with brakes out of order until it hit
and demolished a standing Fourteenth
street car, in which were seventy-five
passengers. In the latter car most of
the injuries occurred. It was ten min
utes before the broked roof, sides and
door of this car could be taken off from
the last passnger, who was buried
under the wreckage. John Holden,
motorman of the Christopher street
cr, and George Bryld, an employee of
the Western Electric Company, suff
ered fractured skulls and are not ex
pected to live.
Seeking to escape death from scald
ng steam pouring from a bursted
a~rch pipe, Frank Dix, a negro fire
man on engine No.212, jumped or fell
from the cab Thursday morning at
3:20 a. m. about fourteen miles out of
Oharleston on the Atlantic Coast Line
railroad, and was dashed to his death
t the side of the track. The chest
f the fireman was crushed and his
dbs smashed by the impact of his bo
ly striking the ditch bottom from
he flying engine. Engineer Meyers
;aved himself from Injury by leaping
hrough a window of the cab onto the
>oler of the engine.
Will Visit Us.
Secretary of War Bonaparte has
romised to visit Charleston some
ie in November or December, on
he cmzasion of the presentation of a
iver service to the cruiser "Charles
CAMPAIGN AGAINST IUSSAC
By the Kitcbings Mill L-w and Or
der L -ague.
The IKitchings Mil L .w and Order
League has started upon its campaign
against the makers of and dealers in
"russac" whiskey in that locality.
At the first meeting at Burkaloo
academy on Saturday, Oct. 14, a com
mittee was appointed to admonish
those who were known to be engaged
in the illegal business. Tuis com
mittee went to work immeciately and
it is understocd that, so far, the re
6ults of their efforts are thoroughly
Tae second meeting was held on
Saturday last and it was decided to
extend the work throughout the
Shaws Fork section, about 10 miles
below Aiken. It has been said that
there are not more than three white
men in that vicinity who are not en
gaged, eicher directly or indirectly in
the making and selling of "tussac."
And most of these people own fine
farms and comfortable homes.
O course this estimate may be
slightly in error, and there may be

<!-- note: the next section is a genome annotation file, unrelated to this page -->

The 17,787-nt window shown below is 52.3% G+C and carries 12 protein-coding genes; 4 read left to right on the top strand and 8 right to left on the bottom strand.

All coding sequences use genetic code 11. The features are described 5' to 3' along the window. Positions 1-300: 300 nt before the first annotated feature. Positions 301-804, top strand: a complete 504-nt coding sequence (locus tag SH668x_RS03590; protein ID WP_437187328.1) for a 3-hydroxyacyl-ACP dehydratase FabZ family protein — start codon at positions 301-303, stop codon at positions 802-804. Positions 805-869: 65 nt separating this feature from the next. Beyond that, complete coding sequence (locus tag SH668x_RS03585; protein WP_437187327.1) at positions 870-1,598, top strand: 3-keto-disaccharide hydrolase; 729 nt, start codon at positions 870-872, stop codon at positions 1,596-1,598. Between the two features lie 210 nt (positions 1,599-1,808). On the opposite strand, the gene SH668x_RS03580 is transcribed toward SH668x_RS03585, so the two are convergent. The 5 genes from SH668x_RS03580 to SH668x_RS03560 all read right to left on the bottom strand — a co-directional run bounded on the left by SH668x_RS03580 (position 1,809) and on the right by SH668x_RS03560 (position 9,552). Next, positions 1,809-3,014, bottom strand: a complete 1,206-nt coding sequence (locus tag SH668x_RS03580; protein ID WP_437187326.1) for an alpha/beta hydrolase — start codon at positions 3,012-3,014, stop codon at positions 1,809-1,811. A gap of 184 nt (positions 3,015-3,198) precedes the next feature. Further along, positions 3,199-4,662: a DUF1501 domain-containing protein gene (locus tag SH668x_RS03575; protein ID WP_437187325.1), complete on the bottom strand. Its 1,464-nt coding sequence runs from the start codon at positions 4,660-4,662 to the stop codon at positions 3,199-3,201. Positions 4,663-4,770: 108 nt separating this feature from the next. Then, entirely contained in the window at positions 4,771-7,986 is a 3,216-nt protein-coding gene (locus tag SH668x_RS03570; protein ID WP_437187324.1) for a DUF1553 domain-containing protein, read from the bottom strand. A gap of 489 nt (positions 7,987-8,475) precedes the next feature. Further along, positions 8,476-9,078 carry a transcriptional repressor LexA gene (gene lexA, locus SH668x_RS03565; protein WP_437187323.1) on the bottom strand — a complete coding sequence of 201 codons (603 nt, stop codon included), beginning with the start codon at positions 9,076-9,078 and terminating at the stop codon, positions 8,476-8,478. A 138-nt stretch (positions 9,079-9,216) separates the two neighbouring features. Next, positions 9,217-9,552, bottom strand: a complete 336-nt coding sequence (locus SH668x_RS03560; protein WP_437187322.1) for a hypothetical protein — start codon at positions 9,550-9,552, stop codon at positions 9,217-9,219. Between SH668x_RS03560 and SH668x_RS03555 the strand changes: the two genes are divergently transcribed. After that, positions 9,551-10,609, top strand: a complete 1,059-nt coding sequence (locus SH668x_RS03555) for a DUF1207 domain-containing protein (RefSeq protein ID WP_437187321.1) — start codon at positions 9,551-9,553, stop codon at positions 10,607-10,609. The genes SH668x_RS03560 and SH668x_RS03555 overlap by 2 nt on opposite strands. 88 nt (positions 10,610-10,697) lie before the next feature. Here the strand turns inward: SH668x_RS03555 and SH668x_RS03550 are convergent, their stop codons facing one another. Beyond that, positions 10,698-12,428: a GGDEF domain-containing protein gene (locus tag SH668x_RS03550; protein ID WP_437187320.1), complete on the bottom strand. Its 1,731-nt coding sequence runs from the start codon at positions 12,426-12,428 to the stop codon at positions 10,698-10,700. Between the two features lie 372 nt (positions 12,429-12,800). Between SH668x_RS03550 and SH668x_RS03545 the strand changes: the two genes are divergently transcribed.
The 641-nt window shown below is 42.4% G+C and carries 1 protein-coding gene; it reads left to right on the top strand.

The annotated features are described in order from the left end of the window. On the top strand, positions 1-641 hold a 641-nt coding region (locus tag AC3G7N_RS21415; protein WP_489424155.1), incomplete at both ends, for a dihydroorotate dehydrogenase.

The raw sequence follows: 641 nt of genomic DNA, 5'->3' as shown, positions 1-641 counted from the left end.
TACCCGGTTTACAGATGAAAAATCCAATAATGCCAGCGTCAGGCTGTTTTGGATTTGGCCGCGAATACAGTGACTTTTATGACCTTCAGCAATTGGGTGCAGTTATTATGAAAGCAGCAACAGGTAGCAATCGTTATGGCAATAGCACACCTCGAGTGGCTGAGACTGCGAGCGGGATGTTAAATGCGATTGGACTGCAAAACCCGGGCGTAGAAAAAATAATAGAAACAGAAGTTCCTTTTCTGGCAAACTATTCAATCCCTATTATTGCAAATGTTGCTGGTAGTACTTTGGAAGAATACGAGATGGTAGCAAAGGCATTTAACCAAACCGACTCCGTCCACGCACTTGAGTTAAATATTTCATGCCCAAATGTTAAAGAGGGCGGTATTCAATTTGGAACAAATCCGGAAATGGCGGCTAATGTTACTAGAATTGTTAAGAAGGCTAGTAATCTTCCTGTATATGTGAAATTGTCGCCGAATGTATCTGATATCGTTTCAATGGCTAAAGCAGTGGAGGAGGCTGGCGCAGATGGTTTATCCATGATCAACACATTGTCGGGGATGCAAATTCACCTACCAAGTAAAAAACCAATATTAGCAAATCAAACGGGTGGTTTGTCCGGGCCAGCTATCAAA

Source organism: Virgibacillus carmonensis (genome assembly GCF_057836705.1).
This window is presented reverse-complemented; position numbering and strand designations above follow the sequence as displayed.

more citizens of the Shaws Fork sec
tion who are not engaged in the "Aus
sac" business than that section Is
credited with having. At any rate,
the Kitchings Mill league is g ing to
find out who's who. The movement
is of course arousing scme resentment
but very little open hostilitity. The
mt mbers of the league have resolve d
to disregard all ties and to use their
best efforts tosuppress the evil.
The committee appointed at the
first meeting to drafb resolutions pre
sented the following, which were un
animously adopted by the meeting of
"The object of this organization is
to stamp out lawlessness of all forms
and especially the illicit manufacture
and sale of wbiskey.
"Whereas it is commonly reported
that whiskey is being manufactured
and sold in this community contrary
to law, and this body condems this
as one of the worst forms of lawless
ness and liable to bring shame and
disgrace upon many of our most pro
mising young men; therefore be it re
"First, That we enter our protest
against this evil and work for its sup
pression In an active way.
"Second, That we earnestly admon
ish all persons engaged in this unlaw
ful business to discontinue same at
once and save this club the necessity
of proceeding against them.
"Third, That all persons who do
not heed the admonition of this club
will be dealt with according to law.
"Fourtb, That we pledge ourselves
regardless of ties of friendship or
other ties to use our best eff arts to sup
press the evil at d promise officers of
the law our most cordial support and
assistance in the discharge of their
"Fifth, That we instruct the secre
tary to send copy of these resolutions
to any one who is repored to this
club as being engaged in the illegal
manufs cture or sale of whiskey.
"Sixth, That we ask the county pa
pers to publish and other papers to
Daily and Weekly Newspapers.
The Commoner says few avocations
offer a larger field for usefulness than
journalism and few are more .broad
ening. Like the lawyer the journal
1st is constantly engaged in intellect
ual combats arnd his wits are sharp
ened by thekeenness of his adversary.
The journalist deals with every ques